The American dream used to be predicated upon several social rites of passage: a big wedding with a poofy white dress, 2.4 children, and most importantly, buying a big suburban house with a white picket fence.
Lately, however, rates of homeownership have dropped, and even as they start to recover, they haven't yet reached their previous levels. To explain why, there's many factors to consider.
Fundamentally, the issue is that millennials aren't buying homes. There's a variety of causes, such as millennials spending more disposable income on food or travel, failing to keep to a budget, or preferring the flexibility of renting. But ultimately, millennials simply cannot afford homes, due to stagnating salaries and skyrocketing housing costs.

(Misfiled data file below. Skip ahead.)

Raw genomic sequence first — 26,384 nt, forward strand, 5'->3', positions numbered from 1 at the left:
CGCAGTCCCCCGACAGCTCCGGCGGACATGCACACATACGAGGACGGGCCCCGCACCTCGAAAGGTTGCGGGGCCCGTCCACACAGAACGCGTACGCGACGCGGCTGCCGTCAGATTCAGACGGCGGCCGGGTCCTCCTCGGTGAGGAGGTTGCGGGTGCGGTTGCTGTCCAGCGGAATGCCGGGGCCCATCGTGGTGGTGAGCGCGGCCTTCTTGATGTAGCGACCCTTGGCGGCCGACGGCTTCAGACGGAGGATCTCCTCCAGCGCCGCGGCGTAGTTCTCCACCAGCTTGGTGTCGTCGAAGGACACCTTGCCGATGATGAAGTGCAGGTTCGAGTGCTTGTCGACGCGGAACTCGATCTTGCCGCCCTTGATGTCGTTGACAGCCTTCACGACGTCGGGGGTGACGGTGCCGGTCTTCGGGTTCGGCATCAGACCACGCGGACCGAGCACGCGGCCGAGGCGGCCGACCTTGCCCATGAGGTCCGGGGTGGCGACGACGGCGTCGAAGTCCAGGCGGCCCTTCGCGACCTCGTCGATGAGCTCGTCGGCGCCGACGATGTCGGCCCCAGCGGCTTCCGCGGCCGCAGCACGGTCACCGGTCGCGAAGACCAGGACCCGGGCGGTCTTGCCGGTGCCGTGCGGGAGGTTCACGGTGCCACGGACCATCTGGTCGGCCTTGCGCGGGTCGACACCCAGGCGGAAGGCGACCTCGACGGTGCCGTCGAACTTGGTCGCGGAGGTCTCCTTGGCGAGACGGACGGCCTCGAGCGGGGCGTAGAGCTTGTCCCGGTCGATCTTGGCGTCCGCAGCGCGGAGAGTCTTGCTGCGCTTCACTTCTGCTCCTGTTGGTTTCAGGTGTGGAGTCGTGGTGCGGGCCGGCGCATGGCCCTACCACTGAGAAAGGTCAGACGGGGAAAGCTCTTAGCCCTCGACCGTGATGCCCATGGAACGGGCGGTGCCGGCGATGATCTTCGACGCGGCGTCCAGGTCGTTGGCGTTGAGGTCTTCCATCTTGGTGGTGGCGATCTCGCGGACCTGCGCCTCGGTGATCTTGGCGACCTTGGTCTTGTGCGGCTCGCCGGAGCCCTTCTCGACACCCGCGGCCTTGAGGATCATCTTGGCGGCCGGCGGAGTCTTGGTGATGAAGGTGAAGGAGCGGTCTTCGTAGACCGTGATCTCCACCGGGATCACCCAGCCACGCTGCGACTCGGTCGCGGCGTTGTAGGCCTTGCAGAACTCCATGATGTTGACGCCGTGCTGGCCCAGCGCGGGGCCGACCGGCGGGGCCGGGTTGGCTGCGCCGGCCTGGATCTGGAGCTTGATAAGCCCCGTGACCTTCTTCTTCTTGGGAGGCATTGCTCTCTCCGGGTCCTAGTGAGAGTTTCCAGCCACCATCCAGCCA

Interestingly, one culprit is actually a different form of homeowner: big financial institutions. Increasingly, since the financial crisis, private equity firms and hedge funds have spent over $40 billion buying over 200,000 homes, taking properties that could otherwise be bought by millennials.
Student debt is another stumbling block to millennial home ownership, as the cost of tuition and room and board has doubled at American universities since 1971- even when inflation is taken into account. As a result, young people are burdened with debt and spend longer paying it off, instead of purchasing a home. Perhaps in time, incomes will rise and home ownership rates will be restored- but this generation may miss out.490